Disruption of protein folding in the endoplasmic reticulum—“ER stress”—is associated with many different
metabolic diseases, particularly those associated with obesity that affect between 22 and 30 percent of adults
in the U.S. Because of this exceptional disease burden, it is important to understand the factors that cause ER
stress during metabolic dysregulation. Yet the pathways by which metabolic activity and ER homeostasis are
coupled are poorly understood.
Mitochondria are central to metabolism, and the TCA cycle is the hub of this activity, accepting substrates
from glycolysis and fatty acid oxidation for catabolism, generating reducing equivalents for electron transport
and for the maintenance of cellular redox homeostasis, and providing building materials for the reductive
biosynthesis of lipids, glucose, and amino acids. Because of its centrality to so many processes, flux through
the TCA cycle is likely to affect many diverse cellular pathways, even those with no obvious direct connection.
This includes ER protein processing, which is sensitive to changes in redox state, amino acid availability, and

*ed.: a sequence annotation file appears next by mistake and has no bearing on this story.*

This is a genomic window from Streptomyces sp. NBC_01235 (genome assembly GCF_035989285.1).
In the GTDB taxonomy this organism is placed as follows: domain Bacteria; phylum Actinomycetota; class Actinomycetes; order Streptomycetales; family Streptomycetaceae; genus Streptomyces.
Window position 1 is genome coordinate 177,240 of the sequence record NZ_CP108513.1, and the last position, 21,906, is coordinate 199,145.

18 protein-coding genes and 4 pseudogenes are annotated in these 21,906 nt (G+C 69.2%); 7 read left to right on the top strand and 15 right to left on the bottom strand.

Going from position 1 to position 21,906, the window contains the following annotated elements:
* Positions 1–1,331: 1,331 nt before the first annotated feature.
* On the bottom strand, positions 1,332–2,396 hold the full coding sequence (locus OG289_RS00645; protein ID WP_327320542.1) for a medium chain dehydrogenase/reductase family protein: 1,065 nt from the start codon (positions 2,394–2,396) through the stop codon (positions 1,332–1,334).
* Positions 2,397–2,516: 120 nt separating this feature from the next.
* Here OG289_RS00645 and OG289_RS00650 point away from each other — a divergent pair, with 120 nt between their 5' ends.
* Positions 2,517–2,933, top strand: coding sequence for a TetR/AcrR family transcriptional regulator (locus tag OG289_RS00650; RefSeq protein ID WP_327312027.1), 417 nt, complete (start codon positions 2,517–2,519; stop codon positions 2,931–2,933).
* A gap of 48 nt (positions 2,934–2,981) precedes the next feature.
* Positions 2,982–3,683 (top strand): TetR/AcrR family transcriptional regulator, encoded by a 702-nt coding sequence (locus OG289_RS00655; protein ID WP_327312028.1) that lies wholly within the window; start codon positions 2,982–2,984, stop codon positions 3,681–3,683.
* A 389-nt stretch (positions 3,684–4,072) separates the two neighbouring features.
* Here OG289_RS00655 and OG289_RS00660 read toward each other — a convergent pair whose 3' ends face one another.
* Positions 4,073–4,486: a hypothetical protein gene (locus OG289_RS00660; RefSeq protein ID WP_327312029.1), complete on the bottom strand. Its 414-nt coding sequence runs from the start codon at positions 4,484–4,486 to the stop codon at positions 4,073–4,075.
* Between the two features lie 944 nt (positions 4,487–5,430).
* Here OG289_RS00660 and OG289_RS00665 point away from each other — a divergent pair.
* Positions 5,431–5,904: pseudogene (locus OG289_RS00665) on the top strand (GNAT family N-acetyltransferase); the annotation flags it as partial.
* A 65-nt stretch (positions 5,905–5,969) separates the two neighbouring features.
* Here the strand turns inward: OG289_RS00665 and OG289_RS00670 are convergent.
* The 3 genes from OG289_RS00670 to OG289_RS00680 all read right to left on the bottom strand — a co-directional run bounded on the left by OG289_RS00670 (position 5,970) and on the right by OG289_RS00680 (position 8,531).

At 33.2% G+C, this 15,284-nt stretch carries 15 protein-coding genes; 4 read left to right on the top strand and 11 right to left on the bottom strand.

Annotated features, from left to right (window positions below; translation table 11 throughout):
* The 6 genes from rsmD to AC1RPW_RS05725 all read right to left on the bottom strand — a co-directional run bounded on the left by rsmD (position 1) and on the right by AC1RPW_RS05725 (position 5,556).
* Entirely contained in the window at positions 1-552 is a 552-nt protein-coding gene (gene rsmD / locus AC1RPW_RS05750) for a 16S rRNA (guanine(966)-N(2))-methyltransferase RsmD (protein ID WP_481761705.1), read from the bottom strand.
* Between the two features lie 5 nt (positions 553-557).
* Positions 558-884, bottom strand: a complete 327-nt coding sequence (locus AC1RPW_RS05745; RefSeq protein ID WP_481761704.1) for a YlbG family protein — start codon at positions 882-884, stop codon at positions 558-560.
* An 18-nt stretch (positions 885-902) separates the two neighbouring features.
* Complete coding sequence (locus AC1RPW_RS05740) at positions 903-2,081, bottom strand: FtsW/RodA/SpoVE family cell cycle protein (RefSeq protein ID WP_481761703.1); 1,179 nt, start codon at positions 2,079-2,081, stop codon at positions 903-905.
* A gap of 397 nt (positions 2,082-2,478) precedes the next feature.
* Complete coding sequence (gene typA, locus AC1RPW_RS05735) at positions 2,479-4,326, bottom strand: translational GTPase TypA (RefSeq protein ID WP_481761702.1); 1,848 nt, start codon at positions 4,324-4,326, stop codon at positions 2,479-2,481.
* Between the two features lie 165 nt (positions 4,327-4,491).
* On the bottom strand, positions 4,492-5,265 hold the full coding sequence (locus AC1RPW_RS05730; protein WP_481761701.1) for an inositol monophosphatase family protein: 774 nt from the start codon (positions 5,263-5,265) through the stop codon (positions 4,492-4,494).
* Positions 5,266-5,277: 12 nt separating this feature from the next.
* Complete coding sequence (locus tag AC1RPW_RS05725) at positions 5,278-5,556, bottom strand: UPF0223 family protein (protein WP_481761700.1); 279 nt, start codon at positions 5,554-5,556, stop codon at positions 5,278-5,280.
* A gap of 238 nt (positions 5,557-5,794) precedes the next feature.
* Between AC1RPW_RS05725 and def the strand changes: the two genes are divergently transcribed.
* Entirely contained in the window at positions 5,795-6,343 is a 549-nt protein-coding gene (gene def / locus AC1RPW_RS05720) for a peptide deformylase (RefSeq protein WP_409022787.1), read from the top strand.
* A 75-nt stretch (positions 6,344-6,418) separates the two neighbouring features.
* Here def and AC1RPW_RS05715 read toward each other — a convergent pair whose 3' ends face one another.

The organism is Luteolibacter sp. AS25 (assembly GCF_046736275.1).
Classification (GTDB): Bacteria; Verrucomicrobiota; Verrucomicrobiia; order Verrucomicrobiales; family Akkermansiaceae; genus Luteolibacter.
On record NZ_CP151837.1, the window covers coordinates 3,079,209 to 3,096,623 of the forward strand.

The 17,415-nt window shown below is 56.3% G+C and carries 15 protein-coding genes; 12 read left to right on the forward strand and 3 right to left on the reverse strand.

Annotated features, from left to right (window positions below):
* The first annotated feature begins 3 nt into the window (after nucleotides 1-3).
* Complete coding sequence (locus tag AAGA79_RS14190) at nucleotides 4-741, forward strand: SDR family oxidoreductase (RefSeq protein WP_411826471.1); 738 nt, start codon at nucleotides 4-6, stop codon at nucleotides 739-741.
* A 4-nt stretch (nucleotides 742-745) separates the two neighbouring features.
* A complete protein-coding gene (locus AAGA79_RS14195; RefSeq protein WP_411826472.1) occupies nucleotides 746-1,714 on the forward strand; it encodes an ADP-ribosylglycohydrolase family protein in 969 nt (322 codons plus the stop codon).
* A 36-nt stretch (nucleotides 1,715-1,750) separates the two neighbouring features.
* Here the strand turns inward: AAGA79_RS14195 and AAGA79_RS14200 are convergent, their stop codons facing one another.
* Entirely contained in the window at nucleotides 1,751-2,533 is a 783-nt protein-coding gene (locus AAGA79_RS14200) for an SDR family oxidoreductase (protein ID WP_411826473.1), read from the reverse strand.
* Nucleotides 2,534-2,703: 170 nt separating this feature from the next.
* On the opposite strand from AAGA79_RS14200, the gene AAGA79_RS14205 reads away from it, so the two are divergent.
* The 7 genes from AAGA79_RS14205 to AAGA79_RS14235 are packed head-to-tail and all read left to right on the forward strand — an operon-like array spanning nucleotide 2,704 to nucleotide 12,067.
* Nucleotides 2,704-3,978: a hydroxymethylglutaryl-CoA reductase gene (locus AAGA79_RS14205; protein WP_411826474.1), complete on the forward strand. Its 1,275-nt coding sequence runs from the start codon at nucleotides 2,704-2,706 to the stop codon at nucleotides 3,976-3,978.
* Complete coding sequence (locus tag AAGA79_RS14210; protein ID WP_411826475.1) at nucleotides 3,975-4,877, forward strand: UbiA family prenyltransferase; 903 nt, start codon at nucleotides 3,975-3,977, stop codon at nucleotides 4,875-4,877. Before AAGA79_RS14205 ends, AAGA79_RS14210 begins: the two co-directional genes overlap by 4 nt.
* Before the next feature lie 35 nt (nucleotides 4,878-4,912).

cellular lipid content.
In this proposal, we provide evidence for a previously unknown functional relationship between TCA cycle
activity and ER homeostasis in metabolically active cells, including hepatocytes, myocytes, and adipocytes,
that depends on production of NADPH by the TCA cycle and redox regulation of glutathione. This proposal is
designed to identify the basic mechanisms linking TCA-dependent NADPH production in the mitochondria to
homeostasis in the ER. Toward that end, we propose three specific aims: (1) Determine how NADPH
production and compartmentalization link nutrient flow to ER stress; (2) Determine how changes to
mitochondrial and cytosolic glutathione redox promote ER oxidation; and (3) Determine how TCA activity and
glutathione redox alter ER function. We will achieve these aims using a combination of genetic and
pharmacological tools to manipulate TCA cycle activity; cutting-edge biosensors to monitor changes in cellular
redox status; manipulation and analysis of ER-mitochondrial contacts; and molecular biology approaches to
manipulate and assess ER functionality. The outcome of this work will be a mechanistic understanding of how
metabolic activity alters ER function to contribute to disease.